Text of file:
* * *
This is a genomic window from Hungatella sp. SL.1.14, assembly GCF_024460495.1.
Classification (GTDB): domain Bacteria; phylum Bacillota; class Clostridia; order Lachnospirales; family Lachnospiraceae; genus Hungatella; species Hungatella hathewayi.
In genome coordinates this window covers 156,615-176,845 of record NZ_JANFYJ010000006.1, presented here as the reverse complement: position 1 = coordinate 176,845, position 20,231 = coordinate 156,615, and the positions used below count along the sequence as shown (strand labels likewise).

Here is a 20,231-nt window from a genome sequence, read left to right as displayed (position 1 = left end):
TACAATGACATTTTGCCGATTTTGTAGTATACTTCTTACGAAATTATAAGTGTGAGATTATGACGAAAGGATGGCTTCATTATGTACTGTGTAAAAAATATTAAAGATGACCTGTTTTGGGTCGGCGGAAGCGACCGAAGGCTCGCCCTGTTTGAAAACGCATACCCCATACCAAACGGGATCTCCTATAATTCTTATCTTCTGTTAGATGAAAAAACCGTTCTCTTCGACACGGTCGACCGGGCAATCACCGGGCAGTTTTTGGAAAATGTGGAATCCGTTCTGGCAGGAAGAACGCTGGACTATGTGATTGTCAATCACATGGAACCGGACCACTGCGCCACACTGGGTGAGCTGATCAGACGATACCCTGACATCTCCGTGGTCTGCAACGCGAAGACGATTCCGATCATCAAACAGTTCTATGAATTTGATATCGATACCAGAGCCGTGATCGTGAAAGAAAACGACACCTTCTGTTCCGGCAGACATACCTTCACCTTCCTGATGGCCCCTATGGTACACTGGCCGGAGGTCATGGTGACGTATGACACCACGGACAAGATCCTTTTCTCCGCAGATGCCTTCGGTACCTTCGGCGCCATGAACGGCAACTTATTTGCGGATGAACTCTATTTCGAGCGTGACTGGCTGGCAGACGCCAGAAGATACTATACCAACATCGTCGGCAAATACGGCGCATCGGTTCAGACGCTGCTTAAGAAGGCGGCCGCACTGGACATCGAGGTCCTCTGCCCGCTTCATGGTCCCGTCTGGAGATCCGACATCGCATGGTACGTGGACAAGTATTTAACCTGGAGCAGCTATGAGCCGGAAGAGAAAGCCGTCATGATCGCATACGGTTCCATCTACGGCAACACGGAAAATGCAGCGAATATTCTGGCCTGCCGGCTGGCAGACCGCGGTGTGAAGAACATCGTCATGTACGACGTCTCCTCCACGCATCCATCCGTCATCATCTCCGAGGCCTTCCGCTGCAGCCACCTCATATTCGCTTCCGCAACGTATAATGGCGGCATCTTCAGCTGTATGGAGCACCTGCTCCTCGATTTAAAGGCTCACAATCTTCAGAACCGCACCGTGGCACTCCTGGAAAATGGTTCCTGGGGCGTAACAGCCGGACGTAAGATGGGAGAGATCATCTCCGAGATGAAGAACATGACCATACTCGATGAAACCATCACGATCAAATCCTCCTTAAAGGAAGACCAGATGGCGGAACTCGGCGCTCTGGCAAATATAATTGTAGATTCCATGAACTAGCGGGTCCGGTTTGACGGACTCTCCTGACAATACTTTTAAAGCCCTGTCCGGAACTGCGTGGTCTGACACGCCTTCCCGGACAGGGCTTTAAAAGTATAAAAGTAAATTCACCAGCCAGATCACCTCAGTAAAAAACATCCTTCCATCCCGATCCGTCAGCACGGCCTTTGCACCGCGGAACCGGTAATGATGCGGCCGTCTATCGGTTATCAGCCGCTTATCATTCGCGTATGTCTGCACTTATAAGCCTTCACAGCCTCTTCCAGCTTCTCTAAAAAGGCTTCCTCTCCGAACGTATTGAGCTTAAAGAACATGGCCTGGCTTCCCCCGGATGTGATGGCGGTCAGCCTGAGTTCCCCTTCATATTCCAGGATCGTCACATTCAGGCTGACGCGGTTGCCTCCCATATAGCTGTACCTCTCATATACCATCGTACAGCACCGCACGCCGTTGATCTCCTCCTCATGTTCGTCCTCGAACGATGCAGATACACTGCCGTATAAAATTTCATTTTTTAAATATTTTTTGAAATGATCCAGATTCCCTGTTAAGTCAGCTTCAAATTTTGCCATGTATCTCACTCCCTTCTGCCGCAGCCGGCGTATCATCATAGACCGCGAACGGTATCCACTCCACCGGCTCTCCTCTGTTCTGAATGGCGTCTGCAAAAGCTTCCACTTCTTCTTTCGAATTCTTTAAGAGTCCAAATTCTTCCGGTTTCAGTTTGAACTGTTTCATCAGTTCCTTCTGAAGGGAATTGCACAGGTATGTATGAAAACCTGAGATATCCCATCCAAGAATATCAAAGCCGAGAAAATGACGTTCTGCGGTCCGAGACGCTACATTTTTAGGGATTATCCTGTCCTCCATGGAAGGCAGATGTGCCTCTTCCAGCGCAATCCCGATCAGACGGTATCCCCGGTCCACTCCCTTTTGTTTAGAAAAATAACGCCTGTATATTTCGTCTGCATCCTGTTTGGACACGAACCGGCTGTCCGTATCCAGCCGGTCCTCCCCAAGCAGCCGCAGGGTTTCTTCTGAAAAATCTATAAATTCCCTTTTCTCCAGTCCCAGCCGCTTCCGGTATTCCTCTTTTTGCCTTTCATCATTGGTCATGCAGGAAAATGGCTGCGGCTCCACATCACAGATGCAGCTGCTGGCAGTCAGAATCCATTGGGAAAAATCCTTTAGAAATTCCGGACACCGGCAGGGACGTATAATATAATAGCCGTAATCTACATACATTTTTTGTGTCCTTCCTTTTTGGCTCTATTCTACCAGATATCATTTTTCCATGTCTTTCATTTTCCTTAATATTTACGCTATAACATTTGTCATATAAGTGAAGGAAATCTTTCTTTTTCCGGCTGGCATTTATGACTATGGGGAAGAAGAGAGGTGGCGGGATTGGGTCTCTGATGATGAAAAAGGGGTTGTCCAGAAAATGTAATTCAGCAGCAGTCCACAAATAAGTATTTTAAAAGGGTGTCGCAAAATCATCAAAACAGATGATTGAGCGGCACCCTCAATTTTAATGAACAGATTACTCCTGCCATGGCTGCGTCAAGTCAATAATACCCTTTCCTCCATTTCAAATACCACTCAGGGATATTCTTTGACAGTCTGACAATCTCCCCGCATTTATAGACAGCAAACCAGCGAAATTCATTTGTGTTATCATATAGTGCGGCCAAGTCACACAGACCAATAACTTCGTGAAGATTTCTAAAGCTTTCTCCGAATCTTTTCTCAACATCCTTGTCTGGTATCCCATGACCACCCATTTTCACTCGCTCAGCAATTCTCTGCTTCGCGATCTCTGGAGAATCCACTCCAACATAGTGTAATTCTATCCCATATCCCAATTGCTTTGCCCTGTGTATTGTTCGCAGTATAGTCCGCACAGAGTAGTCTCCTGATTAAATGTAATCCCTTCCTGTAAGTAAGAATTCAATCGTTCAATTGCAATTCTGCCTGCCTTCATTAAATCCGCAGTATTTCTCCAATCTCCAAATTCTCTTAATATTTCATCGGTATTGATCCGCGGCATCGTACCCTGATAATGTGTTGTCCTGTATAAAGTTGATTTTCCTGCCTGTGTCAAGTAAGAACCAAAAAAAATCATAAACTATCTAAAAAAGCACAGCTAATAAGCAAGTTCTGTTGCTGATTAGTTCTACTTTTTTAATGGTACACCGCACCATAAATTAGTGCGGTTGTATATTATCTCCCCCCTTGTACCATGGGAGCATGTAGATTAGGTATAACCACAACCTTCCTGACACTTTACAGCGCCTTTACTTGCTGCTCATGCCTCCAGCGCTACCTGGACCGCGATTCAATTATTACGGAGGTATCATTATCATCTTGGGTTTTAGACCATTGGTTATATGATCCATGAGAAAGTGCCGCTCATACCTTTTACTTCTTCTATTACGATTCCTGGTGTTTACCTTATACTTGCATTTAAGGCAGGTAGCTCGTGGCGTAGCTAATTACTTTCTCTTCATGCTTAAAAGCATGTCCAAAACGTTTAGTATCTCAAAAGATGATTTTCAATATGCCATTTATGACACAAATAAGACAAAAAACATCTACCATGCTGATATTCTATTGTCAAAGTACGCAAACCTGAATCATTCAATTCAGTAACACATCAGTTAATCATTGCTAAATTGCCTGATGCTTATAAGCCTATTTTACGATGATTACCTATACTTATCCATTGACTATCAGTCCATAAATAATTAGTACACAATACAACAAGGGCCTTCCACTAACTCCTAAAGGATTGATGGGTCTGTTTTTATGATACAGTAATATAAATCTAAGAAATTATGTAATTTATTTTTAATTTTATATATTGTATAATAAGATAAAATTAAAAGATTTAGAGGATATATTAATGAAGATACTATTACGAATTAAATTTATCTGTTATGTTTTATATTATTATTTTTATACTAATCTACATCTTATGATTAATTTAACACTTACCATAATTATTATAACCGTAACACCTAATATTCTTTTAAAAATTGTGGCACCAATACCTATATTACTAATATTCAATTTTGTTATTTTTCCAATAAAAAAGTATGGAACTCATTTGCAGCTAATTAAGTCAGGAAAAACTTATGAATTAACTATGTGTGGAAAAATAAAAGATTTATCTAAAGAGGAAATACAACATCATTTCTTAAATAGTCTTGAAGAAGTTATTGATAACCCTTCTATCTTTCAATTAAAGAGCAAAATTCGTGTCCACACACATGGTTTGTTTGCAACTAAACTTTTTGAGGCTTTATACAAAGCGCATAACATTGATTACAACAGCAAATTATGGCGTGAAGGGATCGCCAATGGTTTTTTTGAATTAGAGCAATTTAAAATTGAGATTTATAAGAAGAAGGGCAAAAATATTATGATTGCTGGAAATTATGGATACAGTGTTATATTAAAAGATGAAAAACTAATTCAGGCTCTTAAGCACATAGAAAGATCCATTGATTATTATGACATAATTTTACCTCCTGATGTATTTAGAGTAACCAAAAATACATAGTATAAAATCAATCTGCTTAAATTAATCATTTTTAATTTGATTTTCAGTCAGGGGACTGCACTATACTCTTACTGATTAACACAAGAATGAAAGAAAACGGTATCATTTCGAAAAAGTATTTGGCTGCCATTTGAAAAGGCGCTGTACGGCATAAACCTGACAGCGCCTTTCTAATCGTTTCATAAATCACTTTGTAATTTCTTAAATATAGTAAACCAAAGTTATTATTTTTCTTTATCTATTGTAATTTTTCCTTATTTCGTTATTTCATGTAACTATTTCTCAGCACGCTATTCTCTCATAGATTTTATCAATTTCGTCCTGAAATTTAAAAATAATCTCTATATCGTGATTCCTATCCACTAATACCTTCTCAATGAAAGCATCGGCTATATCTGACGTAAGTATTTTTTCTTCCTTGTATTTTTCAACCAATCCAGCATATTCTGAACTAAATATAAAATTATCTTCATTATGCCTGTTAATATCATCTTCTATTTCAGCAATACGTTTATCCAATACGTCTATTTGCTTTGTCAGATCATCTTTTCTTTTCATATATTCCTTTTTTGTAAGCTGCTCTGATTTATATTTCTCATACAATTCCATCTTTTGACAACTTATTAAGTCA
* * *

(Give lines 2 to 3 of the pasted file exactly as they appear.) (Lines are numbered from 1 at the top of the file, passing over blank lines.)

Classification (GTDB): domain Bacteria; phylum Bacillota; class Clostridia; order Lachnospirales; family Lachnospiraceae; genus Hungatella; species Hungatella hathewayi.
In genome coordinates this window covers 156,615-176,845 of record NZ_JANFYJ010000006.1, presented here as the reverse complement: position 1 = coordinate 176,845, position 20,231 = coordinate 156,615, and the positions used below count along the sequence as shown (strand labels likewise).